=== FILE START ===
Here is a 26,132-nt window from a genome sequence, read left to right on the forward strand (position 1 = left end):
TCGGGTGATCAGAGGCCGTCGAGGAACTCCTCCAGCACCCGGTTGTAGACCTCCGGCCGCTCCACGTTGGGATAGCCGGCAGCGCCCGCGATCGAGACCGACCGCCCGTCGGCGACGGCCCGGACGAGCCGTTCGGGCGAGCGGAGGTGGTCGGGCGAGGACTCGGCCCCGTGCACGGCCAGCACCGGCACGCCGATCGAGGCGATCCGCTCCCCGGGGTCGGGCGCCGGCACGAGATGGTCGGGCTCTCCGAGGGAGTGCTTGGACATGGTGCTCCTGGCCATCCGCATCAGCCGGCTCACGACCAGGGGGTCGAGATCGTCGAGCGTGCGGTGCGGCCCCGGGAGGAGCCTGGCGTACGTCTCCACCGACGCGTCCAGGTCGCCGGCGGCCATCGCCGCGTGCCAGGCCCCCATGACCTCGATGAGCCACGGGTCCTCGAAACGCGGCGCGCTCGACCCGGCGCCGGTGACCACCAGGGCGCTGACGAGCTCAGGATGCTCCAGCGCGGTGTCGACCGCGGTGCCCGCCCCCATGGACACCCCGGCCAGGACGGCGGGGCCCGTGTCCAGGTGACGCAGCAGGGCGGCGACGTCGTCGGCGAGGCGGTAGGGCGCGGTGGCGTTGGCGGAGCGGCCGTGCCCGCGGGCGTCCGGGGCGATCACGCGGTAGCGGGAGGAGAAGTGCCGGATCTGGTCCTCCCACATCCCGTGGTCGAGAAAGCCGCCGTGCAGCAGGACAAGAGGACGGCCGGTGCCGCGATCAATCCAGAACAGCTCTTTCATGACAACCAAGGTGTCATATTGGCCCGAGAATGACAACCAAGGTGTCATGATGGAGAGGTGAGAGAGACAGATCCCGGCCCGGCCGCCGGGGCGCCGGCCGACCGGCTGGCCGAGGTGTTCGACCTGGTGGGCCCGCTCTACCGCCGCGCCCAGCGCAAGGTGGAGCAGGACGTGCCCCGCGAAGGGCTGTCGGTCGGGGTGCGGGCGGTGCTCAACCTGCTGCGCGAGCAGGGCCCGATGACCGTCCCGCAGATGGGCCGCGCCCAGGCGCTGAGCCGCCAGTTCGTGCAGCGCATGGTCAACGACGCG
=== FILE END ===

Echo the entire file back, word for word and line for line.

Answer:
Here is a 26,132-nt window from a genome sequence, read left to right on the forward strand (position 1 = left end):
TCGGGTGATCAGAGGCCGTCGAGGAACTCCTCCAGCACCCGGTTGTAGACCTCCGGCCGCTCCACGTTGGGATAGCCGGCAGCGCCCGCGATCGAGACCGACCGCCCGTCGGCGACGGCCCGGACGAGCCGTTCGGGCGAGCGGAGGTGGTCGGGCGAGGACTCGGCCCCGTGCACGGCCAGCACCGGCACGCCGATCGAGGCGATCCGCTCCCCGGGGTCGGGCGCCGGCACGAGATGGTCGGGCTCTCCGAGGGAGTGCTTGGACATGGTGCTCCTGGCCATCCGCATCAGCCGGCTCACGACCAGGGGGTCGAGATCGTCGAGCGTGCGGTGCGGCCCCGGGAGGAGCCTGGCGTACGTCTCCACCGACGCGTCCAGGTCGCCGGCGGCCATCGCCGCGTGCCAGGCCCCCATGACCTCGATGAGCCACGGGTCCTCGAAACGCGGCGCGCTCGACCCGGCGCCGGTGACCACCAGGGCGCTGACGAGCTCAGGATGCTCCAGCGCGGTGTCGACCGCGGTGCCCGCCCCCATGGACACCCCGGCCAGGACGGCGGGGCCCGTGTCCAGGTGACGCAGCAGGGCGGCGACGTCGTCGGCGAGGCGGTAGGGCGCGGTGGCGTTGGCGGAGCGGCCGTGCCCGCGGGCGTCCGGGGCGATCACGCGGTAGCGGGAGGAGAAGTGCCGGATCTGGTCCTCCCACATCCCGTGGTCGAGAAAGCCGCCGTGCAGCAGGACAAGAGGACGGCCGGTGCCGCGATCAATCCAGAACAGCTCTTTCATGACAACCAAGGTGTCATATTGGCCCGAGAATGACAACCAAGGTGTCATGATGGAGAGGTGAGAGAGACAGATCCCGGCCCGGCCGCCGGGGCGCCGGCCGACCGGCTGGCCGAGGTGTTCGACCTGGTGGGCCCGCTCTACCGCCGCGCCCAGCGCAAGGTGGAGCAGGACGTGCCCCGCGAAGGGCTGTCGGTCGGGGTGCGGGCGGTGCTCAACCTGCTGCGCGAGCAGGGCCCGATGACCGTCCCGCAGATGGGCCGCGCCCAGGCGCTGAGCCGCCAGTTCGTGCAGCGCATGGTCAACGACGCG